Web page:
21 Facts About Kurdistan


Geographically, Kurdistan roughly encompasses the northwestern Zagros and the eastern Taurus mountain ranges.

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Iraqi Kurdistan first gained autonomous status in a 1970 agreement with the Iraqi government, and its status was re-confirmed as the autonomous Kurdistan Region within the federal Iraqi republic in 2005.

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Kurdistan means "Land of the Kurds" and was first attested in 11th-century Seljuk chronicles.

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The 19th-century Kurdistan Eyalet was the first time that the Ottoman Empire used the term 'Kurdistan' to refer to an administrative unit rather than a geographical region.

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Kurdistan in the Middle Ages was a collection of semi-independent and independent states called emirates.

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Kurdistan described a battle near Amid and Siverek in 1062 as to have taken place in Kurdistan.

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Later use of the term Kurdistan is found in Empire of Trebizond documents in 1336 and in Nuzhat al-Qulub, written by Hamdallah Mustawfi in 1340.

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Amid the withdrawal of Iraqi forces from three northern provinces, Kurdistan Region emerged in 1992 as an autonomous entity inside Iraq with its own local government and parliament.

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The weakening of the Iraqi state following the 2014 Northern Iraq offensive by the Islamic State of Iraq and the Levant has presented an opportunity for independence for Iraqi Kurdistan, augmented by Turkey's move towards acceptance of such a state although it opposes moves toward Kurdish autonomy in Turkey and Syria.

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Kurdistan has been characterized as an "international colony" by the scholar Ismail Besikci.

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Iraqi Kurdistan is divided into six governorates, three of which are under the control of the Kurdistan Regional Government.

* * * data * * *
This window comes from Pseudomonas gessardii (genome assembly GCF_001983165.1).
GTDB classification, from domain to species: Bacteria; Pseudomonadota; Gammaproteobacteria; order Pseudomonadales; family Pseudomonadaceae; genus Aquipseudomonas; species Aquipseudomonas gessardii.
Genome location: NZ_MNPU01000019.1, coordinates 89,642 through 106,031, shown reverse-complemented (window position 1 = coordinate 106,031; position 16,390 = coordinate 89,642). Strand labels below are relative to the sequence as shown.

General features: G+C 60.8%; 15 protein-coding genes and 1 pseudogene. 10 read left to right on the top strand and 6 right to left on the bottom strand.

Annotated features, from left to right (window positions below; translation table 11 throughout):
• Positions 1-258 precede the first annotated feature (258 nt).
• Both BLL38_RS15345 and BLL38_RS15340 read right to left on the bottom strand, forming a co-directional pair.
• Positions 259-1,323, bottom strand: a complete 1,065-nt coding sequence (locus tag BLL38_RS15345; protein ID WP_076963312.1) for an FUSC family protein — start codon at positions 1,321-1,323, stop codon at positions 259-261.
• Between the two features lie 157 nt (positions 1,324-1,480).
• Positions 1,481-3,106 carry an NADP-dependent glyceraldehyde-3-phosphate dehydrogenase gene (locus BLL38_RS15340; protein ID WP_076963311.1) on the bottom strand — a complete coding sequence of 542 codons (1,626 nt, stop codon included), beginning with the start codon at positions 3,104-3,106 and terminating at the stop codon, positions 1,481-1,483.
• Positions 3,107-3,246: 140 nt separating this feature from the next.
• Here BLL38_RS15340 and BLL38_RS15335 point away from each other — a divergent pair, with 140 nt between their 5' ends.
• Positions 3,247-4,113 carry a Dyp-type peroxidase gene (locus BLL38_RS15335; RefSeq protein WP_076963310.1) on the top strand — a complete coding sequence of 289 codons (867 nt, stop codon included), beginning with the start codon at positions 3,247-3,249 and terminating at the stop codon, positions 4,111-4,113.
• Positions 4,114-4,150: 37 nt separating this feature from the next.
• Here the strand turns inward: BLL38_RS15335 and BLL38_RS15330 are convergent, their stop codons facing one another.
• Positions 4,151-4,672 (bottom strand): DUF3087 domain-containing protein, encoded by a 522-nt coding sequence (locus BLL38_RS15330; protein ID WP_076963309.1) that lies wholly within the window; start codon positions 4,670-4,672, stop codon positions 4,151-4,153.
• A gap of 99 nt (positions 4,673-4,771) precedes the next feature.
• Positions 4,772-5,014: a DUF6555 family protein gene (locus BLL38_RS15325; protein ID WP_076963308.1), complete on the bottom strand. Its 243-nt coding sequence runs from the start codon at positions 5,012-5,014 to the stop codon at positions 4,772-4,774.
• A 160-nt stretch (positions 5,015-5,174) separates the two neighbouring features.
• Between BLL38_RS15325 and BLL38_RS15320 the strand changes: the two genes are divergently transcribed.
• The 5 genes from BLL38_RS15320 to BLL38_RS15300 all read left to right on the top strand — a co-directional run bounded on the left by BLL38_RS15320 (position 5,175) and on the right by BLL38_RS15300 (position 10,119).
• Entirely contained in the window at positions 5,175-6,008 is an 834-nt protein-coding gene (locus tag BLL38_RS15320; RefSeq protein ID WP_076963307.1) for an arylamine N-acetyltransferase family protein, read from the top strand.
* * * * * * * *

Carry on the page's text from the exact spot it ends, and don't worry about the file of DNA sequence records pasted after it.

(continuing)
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Iranian Kurdistan encompasses Kurdistan Province and the greater parts of West Azerbaijan, Kermanshah, and Ilam provinces.

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Syrian Kurdistan is located primarily in northern Syria, and covers the province of Al Hasakah and northern Raqqa Governorate, northern Aleppo Governorate and Jabal al-Akrad region.

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Turkish Kurdistan encompasses a large area of Eastern Anatolia Region and southeastern Anatolia of Turkey and it is home to an estimated 6 to 8 million Kurds.

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Northern, northwestern and northeastern parts of Kurdistan are referred to as upper Kurdistan, and includes the areas from west of Amed to Lake Urmia.

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Kurdistan is one of the most mountainous regions in the world with a cold climate receiving annual precipitation adequate to sustain temperate forests and shrubs.

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Kurdistan is a region relatively rich in water, especially for countries in the Middle East region.

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Plateaus and mountains of Kurdistan, which are characterized by heavy rain and snow fall, act as a water reservoir for the Near and Middle East, forming the source of the Tigris and Euphrates rivers, as well as other numerous smaller rivers, such as the Little Khabur, Khabur, Tharthar, Ceyhan, Araxes, Kura, Sefidrud, Karkha, and Hezil.

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In November 2011, Exxon challenged the Iraqi central government's authority with the signing of oil and gas contracts for exploration rights to six parcels of land in Kurdistan, including one contract in the disputed territories, just east of the Kirkuk mega-field.

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Notable companies active in Kurdistan include ExxonMobil, Total, Chevron, Talisman Energy, Genel Energy, Hunt Oil, Gulf Keystone Petroleum, and Marathon Oil.

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In July 2012, Turkey and the Kurdistan Region signed an agreement by which Turkey will supply the KRG with refined petroleum products in exchange for crude oil.

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